I believe more people speak Polish than Irish in Ireland now. Yet the Constitution fantastically claims Irish as the first language followed by English. It ought now to be, if reflecting reality be English, Polish and probably another couple of languages before irish. For years the Irish National Anthem has been sung in Irish with very few people being aware that it is in fact a translation from the original which was in English, the version I learned from my family in Ireland as a child visiting from England. There was a childs picture book published a few years ago in Ireland about the uprising, a simple history. It showed the vanquished rebels holed up in the GPO gathered together singing the anthem in Irish and though the song dates from around 1910 the translation into Irish didnt exist in 1916 ! No worries there then in recounting actual facts. I understand that, though it might have changed now, that if a school student answers their exam questions in Irish that they will gain extra marks just for doing that. Further maybe again its changed but for many Civil Service jobs in Ireland from government to librarians, police etc a certain proficiency in Irish is required even if it is never used. Doesnt this discriminate against recent settlers especially when practically no resources are provided by the authorities to teach Irish to adults ? Its a right ould carryon. Mind you the well heeled middle classes have for a few generations been able to cram themselves and their children ensuring a seamless transition of influence within the Irish State.

William Murphy
William Murphy
3 years ago
Reply to  kildare54

I recall a report some years ago that one of the Dublin papers printed several pages in Polish to attract the newly arrived workers. I don’t know if that is still the case, when the Irish Poles can have websites galore on any topics they fancy.

Teo
Teo
3 years ago

The beneath the surface paradox maybe that the peoples of the British Isles are less divided than at any other time in their history. On this side of the pond BLM may have been the last hurrah that will herald in a post-progressive epoch.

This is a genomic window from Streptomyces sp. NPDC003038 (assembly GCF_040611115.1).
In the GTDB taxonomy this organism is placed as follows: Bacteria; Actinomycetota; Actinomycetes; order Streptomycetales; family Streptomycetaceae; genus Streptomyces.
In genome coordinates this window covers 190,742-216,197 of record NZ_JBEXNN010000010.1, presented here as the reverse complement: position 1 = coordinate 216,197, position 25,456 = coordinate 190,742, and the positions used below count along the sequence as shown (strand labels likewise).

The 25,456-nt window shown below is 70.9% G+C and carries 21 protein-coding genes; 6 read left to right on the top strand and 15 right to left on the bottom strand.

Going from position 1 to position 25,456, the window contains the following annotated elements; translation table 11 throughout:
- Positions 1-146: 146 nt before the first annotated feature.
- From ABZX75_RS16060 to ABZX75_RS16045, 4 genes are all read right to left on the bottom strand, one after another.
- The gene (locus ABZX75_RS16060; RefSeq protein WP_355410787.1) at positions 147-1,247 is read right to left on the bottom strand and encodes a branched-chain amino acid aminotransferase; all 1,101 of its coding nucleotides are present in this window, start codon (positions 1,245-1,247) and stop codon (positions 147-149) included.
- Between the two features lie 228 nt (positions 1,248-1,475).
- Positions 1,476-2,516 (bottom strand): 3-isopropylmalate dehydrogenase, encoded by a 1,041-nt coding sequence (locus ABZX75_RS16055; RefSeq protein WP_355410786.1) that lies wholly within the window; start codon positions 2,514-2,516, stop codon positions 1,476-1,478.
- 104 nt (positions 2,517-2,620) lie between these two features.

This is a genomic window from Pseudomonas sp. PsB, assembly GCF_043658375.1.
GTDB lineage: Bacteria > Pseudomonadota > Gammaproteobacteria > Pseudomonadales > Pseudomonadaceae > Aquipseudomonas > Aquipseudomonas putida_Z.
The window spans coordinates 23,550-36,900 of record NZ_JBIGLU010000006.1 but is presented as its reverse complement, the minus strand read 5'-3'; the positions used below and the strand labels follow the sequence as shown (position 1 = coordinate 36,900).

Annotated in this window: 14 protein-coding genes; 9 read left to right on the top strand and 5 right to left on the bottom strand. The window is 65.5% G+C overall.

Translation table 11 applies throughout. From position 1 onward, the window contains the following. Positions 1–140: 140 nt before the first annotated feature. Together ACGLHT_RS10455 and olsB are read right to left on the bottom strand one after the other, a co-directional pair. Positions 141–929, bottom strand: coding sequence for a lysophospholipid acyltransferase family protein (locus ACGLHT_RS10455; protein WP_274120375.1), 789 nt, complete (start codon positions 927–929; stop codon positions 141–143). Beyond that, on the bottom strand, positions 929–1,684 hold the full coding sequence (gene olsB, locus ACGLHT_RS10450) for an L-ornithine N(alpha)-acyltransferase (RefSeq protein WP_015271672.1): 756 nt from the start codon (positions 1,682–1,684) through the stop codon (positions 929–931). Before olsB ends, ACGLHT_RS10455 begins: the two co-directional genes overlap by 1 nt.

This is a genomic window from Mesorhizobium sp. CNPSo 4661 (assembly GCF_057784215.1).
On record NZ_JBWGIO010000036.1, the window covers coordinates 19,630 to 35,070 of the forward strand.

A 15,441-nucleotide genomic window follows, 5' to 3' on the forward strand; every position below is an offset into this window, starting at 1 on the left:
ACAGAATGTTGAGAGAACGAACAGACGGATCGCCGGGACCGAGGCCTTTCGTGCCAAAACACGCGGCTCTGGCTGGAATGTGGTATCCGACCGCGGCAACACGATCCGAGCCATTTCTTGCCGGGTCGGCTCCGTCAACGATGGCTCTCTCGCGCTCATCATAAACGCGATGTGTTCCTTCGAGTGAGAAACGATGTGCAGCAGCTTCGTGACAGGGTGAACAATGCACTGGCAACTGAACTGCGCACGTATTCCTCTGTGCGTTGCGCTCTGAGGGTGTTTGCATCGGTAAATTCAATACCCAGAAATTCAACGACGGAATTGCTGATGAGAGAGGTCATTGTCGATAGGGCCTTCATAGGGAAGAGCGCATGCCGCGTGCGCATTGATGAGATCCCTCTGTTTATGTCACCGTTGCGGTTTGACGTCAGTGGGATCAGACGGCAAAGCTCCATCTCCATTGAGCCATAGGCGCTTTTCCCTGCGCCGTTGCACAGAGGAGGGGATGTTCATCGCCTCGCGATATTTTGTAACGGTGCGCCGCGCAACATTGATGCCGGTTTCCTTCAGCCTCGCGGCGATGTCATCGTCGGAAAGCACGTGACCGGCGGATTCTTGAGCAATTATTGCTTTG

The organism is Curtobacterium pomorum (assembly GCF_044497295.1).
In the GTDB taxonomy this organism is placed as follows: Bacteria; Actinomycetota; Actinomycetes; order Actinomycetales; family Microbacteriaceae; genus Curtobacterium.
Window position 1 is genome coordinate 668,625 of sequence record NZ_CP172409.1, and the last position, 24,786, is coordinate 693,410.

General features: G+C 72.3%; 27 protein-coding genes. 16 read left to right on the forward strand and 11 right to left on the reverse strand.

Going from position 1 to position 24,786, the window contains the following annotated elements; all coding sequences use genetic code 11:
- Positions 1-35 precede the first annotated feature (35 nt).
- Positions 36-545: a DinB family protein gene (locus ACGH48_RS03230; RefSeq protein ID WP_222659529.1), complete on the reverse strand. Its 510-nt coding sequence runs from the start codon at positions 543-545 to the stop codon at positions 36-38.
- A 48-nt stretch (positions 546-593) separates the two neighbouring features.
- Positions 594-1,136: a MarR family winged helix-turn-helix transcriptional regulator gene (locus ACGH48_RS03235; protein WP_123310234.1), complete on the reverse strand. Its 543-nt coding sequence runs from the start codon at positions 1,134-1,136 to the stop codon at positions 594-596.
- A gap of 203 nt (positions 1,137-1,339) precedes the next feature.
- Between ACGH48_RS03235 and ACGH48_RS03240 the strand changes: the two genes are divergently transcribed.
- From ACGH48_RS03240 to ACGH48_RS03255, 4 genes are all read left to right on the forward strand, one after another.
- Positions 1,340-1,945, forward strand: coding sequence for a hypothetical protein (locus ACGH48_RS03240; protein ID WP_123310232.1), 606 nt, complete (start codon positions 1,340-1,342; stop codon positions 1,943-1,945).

Neil Papadeli
Neil Papadeli
3 years ago
Reply to  Teo

More and more I feel this to be coming. I happen to think the apotheosis of woke occurred as 2 privileged, entitled, multi-millionaires burbled half-truths and hearsay to Oprah.

kecronin1
kecronin1
3 years ago

More and more I see the US as a disgrace to the World exporting our nonsense. My grandparents hailed from Ireland. At that time the newspapers wrote that we ‘were monkeys’ which is odd considering there are no monkeys in Ireland. I think it was Comedian Steve Lopez that said the Irish were the original Mexicans. I wear that moniker proudly. We were down and out and despised. Now all that is being re-written to some bizarre fantasy of privilege. Next will be that the floating coffins were really cruise ships.

Derek M
Derek M
3 years ago

Ah poor old Ireland, I find it amusingly ironic that the Irish republicans were so keen to throw off the shackles of the British empire but have enthusiastically embraced the neo-liberal EU empire and woke US cultural imperialism. The author makes some good points but she let the IRA too easily off the hook for their Nazi collaboration. To paraphrase a famous Irishman in a different context, “One must have a heart of stone to read this without laughing.”

Mark Corby
Mark Corby
3 years ago

How sad, so it’s really a case of “pog mo thoin” as they say.

Fooled by Randomness
Fooled by Randomness
3 years ago

There are a bunch of assertions here that need to be challenged:

1. That there are more Irish nationalists in London or Berlin than in Dublin – this is simply totally wrong. Its fake news on a Trump scale. Irish nationalism, in whatever guise it exists, really only exists meaningfully in Ireland. You could argue that its stronger in Munster than Leinster if you like, or that northern IRA men still influence Sinn Fein if that is your local partisan cup of tea, but the days of meaningful influence outside the island of Ireland is gone. The early revolutionaries were heavily influenced by Rome; that too is gone, blown away by 20 years of scandals which have largely demolished the Catholic Church’s authority.